Allen, the Little Rock hotel magnate, is constantly on the go. He's spending much time with the Little Rock Advertising & Promotion Commission and "working feverishly" to get an expansion to the Statehouse Convention Center.

His firm has expanded business to management of non-owned hotels. It now has 10 throughout the South and Southeast.

But hardly a day passes that Allen does not look out his window and envision what might have been -- the many ambitious projects of Little Rock 2000. The proposal of two half-cent sales tax increases would have funded the $117 million necessary for a Diamond Center multipurpose arena, a museum and library, work on the convention center, expansion of War Memorial Stadium, extensive street and sidewalk improvements, improved funding for city police and so forth.

"It took a while to get over, but I think it laid a groundwork for the Future-Little Rock process and opened up dialogue for people in different areas of the city," Allen says. "I think we'll look back on it as the building of a better city. I lot of hard work went in, and it didn't pass, but I think it will be viewed as a positive step."

Allen is on Future-Little Rock's task force on economic development. Moses, who recently broke from architects John Allison and Rick Redden to form Moses-Nosari Real Estate with partner Jim Nosari, is on the Future-Little Rock steering committee.

Allen says Little Rock would have looked "awfully bright" to its many visitors during this high-profile election year had the proposal passed.

"It could have been a real showcase, but it wasn't meant to be," Allen says. "Some good will come out. It made me real committed to help my hometown and make it a great place. I'm not bitter about it.

"I just want to keep working."

So, apparently, do others in the "30 For The '90s."

Allen, Moses and Grobmyer developed much support for Little Rock 2000, and many of the backers have also continued on to have a hand in Future-Little Rock.

The Future Is Now

Curt Bradbury, Worthen Banking Corp.'s chairman and CEO, heads a Future-Little Rock task force on economic development. Jim Dailey, president of Dailey's Office Furniture Co., directs a task force on public safety.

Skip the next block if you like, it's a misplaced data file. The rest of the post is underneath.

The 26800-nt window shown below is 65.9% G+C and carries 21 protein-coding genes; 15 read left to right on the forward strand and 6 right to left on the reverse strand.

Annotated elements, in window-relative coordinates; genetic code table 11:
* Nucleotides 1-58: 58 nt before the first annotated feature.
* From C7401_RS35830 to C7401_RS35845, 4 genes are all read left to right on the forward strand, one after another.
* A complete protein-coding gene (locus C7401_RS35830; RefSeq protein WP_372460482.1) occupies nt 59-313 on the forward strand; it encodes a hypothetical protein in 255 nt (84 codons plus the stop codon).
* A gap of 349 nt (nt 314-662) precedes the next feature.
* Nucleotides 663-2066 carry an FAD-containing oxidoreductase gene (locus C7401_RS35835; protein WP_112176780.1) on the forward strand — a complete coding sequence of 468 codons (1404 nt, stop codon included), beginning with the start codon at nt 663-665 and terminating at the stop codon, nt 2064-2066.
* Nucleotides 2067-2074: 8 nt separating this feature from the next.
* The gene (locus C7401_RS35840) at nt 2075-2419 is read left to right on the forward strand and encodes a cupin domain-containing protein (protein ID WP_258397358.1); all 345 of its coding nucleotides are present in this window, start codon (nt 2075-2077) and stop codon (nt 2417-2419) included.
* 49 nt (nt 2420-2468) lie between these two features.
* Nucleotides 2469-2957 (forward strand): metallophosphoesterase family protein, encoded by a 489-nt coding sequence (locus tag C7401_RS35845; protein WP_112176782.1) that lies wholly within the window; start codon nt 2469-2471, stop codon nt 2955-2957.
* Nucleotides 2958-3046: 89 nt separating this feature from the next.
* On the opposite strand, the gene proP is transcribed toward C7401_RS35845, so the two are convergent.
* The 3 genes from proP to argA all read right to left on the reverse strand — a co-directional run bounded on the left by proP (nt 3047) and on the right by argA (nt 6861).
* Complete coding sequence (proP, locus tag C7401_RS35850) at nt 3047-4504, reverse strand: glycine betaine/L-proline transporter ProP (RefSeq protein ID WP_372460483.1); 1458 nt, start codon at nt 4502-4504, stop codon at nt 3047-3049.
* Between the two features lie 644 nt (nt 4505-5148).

Dailey agrees with Allen that Little Rock 2000, although unsuccessful, could still result in a brighter city. Dailey admits he was a little reluctant in believing in Future-Little Rock but "the more I get into it, the more I think it's going to be good."

Dailey, a Little Rock city board member, says he was strongly committed to the overall Little Rock 2000 project. He says that as a board member he took a "holistic approach" to the package and what it would offer to police and foot patrol, sidewalk and street improvement and the like.

Without it, he says, "Now, it's where do we go from here? That's why there's so much significant in the Future-Little Rock proposal.

"Now we're sitting here facing many of the same budget problems and not having the money to do something about them. We're still asking, 'How do we get there?'"

Future-Little Rock will try to devise ways with 13 task forces. But it won't be able to get past the main problem that faced Little Rock 2000 -- raising taxes to pay for the needed services. That's why Future-Little Rock is taking time to wade through all the issues with a diverse group of people, Dailey says.

"We don't want to rush out on all these ideas until we get the big picture and educate the public, or when the public educates us as to what they want," he says. "We don't expand our services without some revenues to do it with."

As interesting as the past 12 months were to the "30 for the '90s," the next year could be likewise. November alone, with its general election, will have an impact.

Dailey is running for re-election to the city board, with the hopes of being voted mayor by the board in its first meeting in January.

Jim Keet, a former state representative, tries a return to politics by taking on incumbent John Pagan for a state Senate seat.

And, of course, Clinton's bid for the presidency may continue to alter Rutherford's professional career, as well as others featured in the "30 for the '90s" or in the previous two Arkansas Business issues focusing on state leadership -- minorities and women.

One can count on more updating.
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Title Annotation:effects of political and business developments on lives of successful Arkansans
Author:Harris, Jim
Publication:Arkansas Business
Date:Oct 5, 1992
Previous Article:Still feeling the August heat.
Next Article:Updating our 30 for the '90s.